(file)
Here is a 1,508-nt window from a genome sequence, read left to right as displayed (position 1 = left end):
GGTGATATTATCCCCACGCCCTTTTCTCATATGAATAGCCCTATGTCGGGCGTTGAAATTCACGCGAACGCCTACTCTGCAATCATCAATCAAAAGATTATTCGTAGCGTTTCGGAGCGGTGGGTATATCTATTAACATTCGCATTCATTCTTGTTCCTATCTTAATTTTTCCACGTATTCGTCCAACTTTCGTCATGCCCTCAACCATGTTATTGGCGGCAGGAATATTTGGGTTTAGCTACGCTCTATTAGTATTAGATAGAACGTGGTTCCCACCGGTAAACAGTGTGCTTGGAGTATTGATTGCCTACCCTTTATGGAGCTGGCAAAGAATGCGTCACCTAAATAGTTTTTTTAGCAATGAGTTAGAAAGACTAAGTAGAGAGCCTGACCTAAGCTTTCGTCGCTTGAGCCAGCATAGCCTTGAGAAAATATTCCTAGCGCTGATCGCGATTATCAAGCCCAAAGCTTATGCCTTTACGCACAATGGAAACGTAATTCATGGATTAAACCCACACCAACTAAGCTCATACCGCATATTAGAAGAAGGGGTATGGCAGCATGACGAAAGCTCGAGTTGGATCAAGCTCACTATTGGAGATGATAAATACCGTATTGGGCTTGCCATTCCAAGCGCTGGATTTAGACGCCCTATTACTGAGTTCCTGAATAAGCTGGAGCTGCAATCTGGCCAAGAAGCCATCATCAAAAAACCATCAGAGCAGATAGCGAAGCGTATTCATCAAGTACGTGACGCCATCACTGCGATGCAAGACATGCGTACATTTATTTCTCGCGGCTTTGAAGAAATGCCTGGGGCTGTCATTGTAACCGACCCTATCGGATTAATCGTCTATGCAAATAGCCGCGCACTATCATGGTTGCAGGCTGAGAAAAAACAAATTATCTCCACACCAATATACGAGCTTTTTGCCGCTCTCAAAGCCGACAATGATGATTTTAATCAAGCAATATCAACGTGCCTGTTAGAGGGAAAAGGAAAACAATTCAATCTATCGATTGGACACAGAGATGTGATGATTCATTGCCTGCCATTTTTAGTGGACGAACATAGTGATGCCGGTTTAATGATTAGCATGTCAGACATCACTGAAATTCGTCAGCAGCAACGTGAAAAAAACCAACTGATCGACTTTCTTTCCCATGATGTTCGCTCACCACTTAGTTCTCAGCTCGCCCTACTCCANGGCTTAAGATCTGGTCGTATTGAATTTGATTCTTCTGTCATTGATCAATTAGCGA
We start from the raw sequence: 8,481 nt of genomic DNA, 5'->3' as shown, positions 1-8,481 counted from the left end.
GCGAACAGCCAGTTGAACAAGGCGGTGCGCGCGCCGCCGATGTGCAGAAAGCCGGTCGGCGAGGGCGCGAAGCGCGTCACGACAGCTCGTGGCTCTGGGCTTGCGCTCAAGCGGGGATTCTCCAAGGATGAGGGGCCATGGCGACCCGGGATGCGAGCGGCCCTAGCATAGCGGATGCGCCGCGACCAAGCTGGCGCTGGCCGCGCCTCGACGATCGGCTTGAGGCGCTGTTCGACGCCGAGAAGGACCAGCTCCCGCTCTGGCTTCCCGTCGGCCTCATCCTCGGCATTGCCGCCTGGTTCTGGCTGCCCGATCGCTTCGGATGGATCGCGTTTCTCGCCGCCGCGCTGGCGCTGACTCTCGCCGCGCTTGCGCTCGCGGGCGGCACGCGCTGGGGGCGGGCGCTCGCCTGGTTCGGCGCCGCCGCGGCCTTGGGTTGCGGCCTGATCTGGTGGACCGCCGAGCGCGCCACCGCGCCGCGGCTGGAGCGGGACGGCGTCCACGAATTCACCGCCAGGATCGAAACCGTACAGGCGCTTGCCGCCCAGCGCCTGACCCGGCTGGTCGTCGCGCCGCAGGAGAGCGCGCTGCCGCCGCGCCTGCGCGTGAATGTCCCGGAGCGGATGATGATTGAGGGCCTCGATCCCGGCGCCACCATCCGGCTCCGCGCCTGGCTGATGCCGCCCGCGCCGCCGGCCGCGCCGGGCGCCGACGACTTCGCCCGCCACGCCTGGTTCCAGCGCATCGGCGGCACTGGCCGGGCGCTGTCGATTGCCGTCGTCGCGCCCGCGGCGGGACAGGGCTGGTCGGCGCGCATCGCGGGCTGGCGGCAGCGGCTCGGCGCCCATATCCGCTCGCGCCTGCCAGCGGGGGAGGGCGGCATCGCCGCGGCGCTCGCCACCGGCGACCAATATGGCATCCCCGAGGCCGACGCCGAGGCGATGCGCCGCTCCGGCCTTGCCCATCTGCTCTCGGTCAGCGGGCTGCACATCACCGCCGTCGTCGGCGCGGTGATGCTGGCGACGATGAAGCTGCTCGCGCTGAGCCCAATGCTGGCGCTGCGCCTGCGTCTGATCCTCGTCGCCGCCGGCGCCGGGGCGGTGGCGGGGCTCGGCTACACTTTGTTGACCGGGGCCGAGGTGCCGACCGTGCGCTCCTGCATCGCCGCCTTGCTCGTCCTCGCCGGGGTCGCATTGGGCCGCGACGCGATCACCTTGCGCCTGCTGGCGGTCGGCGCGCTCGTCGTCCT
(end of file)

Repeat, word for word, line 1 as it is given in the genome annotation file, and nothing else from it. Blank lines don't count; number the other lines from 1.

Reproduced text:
Here is a 1,508-nt window from a genome sequence, read left to right as displayed (position 1 = left end):